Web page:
Thursday, August 26, 2010

Wind River Mountains and Gannett Peak, WY: August 2000

Author’s note: Yes, the date of the trip is correct: August 2000, 10 years ago. I finally decided to write up this TR before my memory fades or a hard disk crash takes away my photos.

Gannett Peak's summit snowcap above Floyd Wilson Meadows

Ten years ago, on August 21 2000, I hefted one of the heaviest packs I’ve ever carried onto my shoulders and headed into Wyoming’s Wind River range on a week-long backpacking trip with my friend Damon. Damon is one of my most frequent outdoor adventure partners, and over the preceding years we had done quite a few backpacking trips together, most frequently in California’s Sierra Nevada range. For this trip we had our sights set on Gannett Peak, Wyoming’s highest peak (13,804’) and probably the most challenging state high point in the Lower 48.

There’s more than one approach to Gannett Peak, but none that are short. Despite being the highest peak in the state, Gannett isn’t visible from many places in civilization. That remoteness is one of the factors that increases the difficulty rating of Gannett’s summit. Our route followed the Glacier Trail on the east side of the Wind River range for 20 miles up Torrey and Dinwoody Creeks, to a point where we planned a multi-day base camp. From the base camp we’d be able to complete the summit ascent of Gannett in a single long day, but we gave ourselves a 4-day window in case weather conditions became an issue. We’d use the other 3 days to peak-scramble and explore some of the surrounding terrain.

Campsite at Star Lake

The first day of our 2-day approach involved a strenuous 10-mile, 3300’ vertical climb up the Torrey Creek drainage to a beautiful campsite near Star Lake. Discouragingly, we knew that we’d give back most of that elevation the next day on a long switch-backed descent to Dinwoody Creek. But Dinwoody Glacier is the source of the creek, and that glacier is one of the five that surrounds Gannett Peak, so the creek signified that we were getting closer to our objective.

First view of Gannett along the Glacier Trail

Finally, on the afternoon of the second day and more than 17 miles into the trip, we got our first view of the peak. The view of Gannett’s large summit snowcap was inspiring but also a bit intimidating.

Moose in Floyd Wilson Meadows

Continuing up Dinwoody Creek, we passed through the beautiful sub-alpine Floyd Wilson Meadows. Moose are common in this area, and we saw several bulls and cows as we crossed the meadows and climbed to a point just below treeline.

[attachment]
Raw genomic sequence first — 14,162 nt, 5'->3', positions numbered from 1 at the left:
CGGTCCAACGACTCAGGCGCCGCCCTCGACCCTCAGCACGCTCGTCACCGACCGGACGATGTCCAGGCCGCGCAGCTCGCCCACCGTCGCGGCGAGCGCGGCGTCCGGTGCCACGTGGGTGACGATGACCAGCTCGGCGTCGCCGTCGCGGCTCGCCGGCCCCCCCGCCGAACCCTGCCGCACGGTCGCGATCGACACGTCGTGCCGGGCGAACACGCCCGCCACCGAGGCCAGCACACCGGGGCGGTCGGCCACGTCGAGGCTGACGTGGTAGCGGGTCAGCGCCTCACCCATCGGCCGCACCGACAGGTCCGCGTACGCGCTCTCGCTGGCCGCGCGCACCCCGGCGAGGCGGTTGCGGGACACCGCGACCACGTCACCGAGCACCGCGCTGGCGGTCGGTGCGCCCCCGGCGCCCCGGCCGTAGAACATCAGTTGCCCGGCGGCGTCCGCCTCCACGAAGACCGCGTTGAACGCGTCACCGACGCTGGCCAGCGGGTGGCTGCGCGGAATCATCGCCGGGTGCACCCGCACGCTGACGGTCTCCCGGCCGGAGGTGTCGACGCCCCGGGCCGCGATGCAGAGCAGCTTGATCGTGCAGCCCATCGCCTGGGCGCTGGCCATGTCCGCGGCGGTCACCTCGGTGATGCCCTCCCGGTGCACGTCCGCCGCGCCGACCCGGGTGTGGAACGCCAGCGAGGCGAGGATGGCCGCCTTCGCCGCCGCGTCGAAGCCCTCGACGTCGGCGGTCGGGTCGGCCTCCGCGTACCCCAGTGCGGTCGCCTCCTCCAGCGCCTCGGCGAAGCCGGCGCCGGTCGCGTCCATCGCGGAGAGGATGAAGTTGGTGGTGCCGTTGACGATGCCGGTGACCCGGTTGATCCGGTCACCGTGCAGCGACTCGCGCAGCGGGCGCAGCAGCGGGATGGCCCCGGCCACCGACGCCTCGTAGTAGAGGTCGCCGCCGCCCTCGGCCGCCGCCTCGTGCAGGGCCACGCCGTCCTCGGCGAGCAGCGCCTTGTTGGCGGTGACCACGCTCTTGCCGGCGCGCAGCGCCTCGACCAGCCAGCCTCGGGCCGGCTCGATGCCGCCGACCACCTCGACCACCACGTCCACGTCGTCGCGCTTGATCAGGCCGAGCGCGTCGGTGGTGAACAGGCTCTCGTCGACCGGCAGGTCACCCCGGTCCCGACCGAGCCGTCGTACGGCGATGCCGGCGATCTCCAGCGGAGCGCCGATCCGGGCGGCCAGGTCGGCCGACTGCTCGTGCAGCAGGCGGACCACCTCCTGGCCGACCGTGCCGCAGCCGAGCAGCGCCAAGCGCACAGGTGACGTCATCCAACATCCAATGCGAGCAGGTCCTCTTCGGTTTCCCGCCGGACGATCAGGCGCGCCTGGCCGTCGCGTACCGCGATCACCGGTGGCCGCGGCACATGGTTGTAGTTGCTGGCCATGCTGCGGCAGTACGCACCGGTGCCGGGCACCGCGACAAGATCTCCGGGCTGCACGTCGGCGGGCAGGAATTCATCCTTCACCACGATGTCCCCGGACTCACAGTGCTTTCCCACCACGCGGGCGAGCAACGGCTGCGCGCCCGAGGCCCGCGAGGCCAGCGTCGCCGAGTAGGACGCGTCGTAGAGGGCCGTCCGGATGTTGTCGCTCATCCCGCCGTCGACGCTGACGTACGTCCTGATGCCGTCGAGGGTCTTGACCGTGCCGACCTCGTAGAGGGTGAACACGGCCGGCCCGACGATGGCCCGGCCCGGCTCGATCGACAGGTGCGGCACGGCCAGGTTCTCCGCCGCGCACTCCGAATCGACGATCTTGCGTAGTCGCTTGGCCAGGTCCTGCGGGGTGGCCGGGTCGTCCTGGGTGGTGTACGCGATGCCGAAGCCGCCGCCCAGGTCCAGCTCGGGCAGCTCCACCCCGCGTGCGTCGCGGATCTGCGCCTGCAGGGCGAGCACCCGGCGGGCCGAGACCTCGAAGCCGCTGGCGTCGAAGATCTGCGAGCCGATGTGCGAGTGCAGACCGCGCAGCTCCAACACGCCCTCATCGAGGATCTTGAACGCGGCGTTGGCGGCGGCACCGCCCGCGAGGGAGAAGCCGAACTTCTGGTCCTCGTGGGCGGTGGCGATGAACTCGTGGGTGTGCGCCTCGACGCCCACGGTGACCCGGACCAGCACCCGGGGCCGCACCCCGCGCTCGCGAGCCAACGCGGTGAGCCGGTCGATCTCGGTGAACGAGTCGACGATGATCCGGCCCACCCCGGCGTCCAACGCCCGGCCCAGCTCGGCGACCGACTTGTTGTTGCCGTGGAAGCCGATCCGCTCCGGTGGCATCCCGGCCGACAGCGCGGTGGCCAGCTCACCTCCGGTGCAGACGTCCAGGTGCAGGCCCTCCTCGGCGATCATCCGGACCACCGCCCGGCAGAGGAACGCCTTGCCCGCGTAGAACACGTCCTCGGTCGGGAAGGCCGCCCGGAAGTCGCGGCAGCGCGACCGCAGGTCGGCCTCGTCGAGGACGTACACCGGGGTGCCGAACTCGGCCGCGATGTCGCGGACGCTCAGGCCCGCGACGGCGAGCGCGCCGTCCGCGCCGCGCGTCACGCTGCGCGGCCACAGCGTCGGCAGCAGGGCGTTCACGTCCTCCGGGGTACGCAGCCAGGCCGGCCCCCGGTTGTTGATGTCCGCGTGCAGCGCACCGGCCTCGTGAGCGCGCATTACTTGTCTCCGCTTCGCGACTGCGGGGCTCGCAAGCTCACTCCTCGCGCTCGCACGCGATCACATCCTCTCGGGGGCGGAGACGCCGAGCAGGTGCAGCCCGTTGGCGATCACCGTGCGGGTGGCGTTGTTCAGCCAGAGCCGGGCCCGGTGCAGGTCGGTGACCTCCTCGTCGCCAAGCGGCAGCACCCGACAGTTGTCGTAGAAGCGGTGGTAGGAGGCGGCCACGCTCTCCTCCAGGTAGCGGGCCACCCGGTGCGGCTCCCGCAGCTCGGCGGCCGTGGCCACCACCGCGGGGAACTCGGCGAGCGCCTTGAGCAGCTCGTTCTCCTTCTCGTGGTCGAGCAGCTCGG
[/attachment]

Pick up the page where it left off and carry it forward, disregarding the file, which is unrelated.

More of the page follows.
Base camp

In addition to the standard backpacking gear and eight days of food provisions, we also carried in crampons, ice axe, rope and a small climbing rack. That extra mountaineering gear had brought the weight of our packs up to around 80 pounds. We set up our basecamp at around 10,500’ in the last set of tall trees, still more than three thousand vertical feet below the summit of Gannett, and planned to make our summit attempt in the morning.

Early morning departure, view from base camp

Gooseneck pinnacle, the spire at the left end of the summit ridge, is the major route-finding landmark

The following morning dawned clear and cold, and we set out by 6:45. Our route involved crossing seemingly endless talus fields to access Gooseneck Glacier, and then ascending the glacier and snowfields to the summit ridge.

Below the bergschrund at the bottom of Gooseneck Gully

Mountaineering crampons and an ice axe are all that is needed for most of that ascent, however there is a crux pitch up 45-degree snow and ice in Gooseneck Gully where rope and a belay are advisable. Above the gully there is still quite a bit of climbing to do, mostly over third and fourth class rock. Once we attained the final summit ridge, views of the Tetons open up to the northwest. In the final quarter-mile approach to the summit, the summit ridge narrows considerably, with the sheer drop-off of Gannett’s west face on the immediate left and steep snowfields on the right. Those snowfields form the summit snowcap we had seen the day before on our approach.

Extreme exposure above the West Face of Gannett